Unidesk launches Unidesk V1

Making VDI simple - Unidesk
Written by Dan Kusnetzky, Contributor

Unidesk is one of a small number of suppliers that are trying to find the right key to unlock organizations' interest in virtual desktop's (VDI). These suppliers are developing ways to build virtual client systems containing the right combination of standard operating systems and applications, user installed applications, user data and user personalization of standard tools. Unidesk just announced their technology designed to simplify provisioning and management of virtual client systems using VMware's hypervisor.

What the company has to say about Unidesk V1.0

Unidesk®, the leading innovator of virtual desktop management software, today announced the availability of its personalization and provisioning solution for Virtual Desktop Infrastructure (VDI). Unidesk 1.0 leverages existing VMware-based server virtualization infrastructure and extends VDI connection brokers such as VMware View and Citrix® XenDesktop® to make the user experience equal to that of a traditional PC, while sharply cutting VDI storage costs and simplifying desktop administration and support.

With Unidesk, enterprises of all sizes can now offer persistent virtual desktops to users who need to install their own applications and make other common desktop customizations. By offering full desktop personalization without having to allocate a full PC’s worth of storage for each user on costly data center disks, Unidesk is accelerating desktop virtualization adoption for customers in education, financial services, healthcare, and federal and local government.

Snapshot analysis

To date, most organizations have continued the practice of installing software directly on desktop systems rather than using VDI technology. The key question is why have organizations continued down a path that they know leads to complexity, management issues, security issues and the like rather than moving towards a more virtualized environment.  I suspect the answer revolves around a number of centers including:

  • IT staff know and understand the benefits and limitations of using physical rather than virtual desktop systems. Moving towards a virtual environment would mean making the time to learn new technology, creating new processes and procedures, and, in the end, may not produce a sufficient level of cost reduction to make it worth the trip.
  • IT organizations are, for the most part, already overwhelmed by complexity of their IT environment. Adding another layer of technology, communications protocols and management tools seems to be heading in the wrong direction even though the suppliers assert that a utopian land of simplicity is just on the other side of the process.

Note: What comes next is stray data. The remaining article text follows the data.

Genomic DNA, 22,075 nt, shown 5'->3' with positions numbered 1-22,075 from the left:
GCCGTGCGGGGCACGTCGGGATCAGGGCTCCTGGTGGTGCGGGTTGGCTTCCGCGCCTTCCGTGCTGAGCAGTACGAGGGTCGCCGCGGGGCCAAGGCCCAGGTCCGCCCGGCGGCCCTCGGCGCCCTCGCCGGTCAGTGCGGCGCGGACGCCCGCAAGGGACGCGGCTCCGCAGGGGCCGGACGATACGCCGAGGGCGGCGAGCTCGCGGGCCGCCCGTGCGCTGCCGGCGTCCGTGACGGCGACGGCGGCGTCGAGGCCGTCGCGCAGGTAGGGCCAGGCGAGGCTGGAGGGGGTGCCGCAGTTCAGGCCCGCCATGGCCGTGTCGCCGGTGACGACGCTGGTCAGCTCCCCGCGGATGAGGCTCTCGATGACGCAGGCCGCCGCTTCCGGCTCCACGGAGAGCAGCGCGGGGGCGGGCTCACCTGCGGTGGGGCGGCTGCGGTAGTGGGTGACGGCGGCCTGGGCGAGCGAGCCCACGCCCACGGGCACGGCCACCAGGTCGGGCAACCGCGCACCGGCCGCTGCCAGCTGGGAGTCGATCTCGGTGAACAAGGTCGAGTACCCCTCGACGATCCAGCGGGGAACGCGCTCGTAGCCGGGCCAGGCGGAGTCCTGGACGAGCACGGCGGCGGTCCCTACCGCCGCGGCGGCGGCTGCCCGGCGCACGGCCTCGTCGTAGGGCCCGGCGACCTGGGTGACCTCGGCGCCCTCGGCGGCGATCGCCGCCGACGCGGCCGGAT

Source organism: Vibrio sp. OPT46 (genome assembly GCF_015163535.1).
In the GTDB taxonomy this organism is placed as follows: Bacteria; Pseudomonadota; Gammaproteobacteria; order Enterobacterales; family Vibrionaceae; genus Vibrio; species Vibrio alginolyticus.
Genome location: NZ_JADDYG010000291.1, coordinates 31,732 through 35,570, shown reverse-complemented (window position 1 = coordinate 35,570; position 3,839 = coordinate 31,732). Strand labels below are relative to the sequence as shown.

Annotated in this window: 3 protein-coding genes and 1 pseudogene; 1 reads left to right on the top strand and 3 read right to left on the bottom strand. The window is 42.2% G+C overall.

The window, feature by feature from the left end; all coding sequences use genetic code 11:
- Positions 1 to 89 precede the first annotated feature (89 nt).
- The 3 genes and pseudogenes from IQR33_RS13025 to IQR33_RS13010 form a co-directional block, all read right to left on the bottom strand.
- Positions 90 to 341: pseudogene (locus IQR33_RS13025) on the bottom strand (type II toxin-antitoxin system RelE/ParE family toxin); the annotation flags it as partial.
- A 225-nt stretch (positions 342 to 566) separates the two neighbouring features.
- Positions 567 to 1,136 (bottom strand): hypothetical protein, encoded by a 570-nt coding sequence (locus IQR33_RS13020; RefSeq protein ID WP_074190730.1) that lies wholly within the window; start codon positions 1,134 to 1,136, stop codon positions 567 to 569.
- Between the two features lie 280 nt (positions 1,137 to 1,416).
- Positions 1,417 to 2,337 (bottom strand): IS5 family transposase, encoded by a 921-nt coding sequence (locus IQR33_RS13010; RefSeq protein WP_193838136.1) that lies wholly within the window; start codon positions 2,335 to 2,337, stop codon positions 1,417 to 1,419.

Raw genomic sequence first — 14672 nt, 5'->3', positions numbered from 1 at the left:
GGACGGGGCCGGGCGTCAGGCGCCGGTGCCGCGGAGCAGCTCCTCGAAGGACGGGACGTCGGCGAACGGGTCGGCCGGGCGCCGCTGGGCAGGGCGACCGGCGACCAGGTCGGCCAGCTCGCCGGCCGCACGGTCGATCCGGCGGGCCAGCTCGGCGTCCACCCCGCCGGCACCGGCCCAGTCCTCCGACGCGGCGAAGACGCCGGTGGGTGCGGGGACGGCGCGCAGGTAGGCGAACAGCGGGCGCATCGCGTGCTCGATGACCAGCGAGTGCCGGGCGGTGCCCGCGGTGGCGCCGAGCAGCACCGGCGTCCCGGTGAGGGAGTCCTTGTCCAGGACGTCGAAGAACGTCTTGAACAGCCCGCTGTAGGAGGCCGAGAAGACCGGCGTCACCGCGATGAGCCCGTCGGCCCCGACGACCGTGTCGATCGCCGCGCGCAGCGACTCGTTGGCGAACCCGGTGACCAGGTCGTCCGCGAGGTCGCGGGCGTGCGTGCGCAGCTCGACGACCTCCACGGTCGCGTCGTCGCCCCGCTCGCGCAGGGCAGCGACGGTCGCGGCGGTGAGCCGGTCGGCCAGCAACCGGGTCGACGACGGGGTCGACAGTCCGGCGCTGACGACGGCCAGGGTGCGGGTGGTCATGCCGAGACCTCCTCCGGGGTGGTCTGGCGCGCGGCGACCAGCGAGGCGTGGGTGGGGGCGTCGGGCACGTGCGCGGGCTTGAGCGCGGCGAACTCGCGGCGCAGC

• Users have expectations about how the desktop or laptop systems provided by the company can be used.  Any attempt to change or restrict usage would result in a major end-user uprising.  IT departments, for the most part, are simply too busy to deal with that at this time.
  • The technology often is merely a collection of tools, each requiring its own level of expertise, rather than a polished solution

So, companies, such as Citrix, Neocleus, Unidesk, Virtual Computer, VMware, and Wanova, are all trying to put together just the right mix of tools, capabilities and the like to make the transition so easy and the results so beneficial that organizations are simply directed to use them. To date, none of them have fully succeeded. There are pockets of adoption in vertical markets that struggle to comply with government regulations or face specific security challenges. Generally, however, organizations continue to deploy traditional, not virtual, desktops.

Unidesk's approach clearly is a powerful, evolutionary step that is likely to widen and broaden the interest in VDI. The company's focus on simplicity, allowing end users to install and manage their own software, and still make the resultant virtual desktop manageable and secure should make Unidesk interesting to many end user organizations.

Note: the good folks over at Wanova contacted me and clarified something for me. Here's their comment:

Just one quick comment on Wanova: we do not require any sort of VDI infrastructure in order to work. We don't need a hypervisor on the server or the client. All we need is Windows. While some of the messaging about persistent personalization and user installed applications are similar to Unidesk's - we are a very different architecture that is completely non-reliant on a virtual infrastructure. We are helping organizations better manage what they have today

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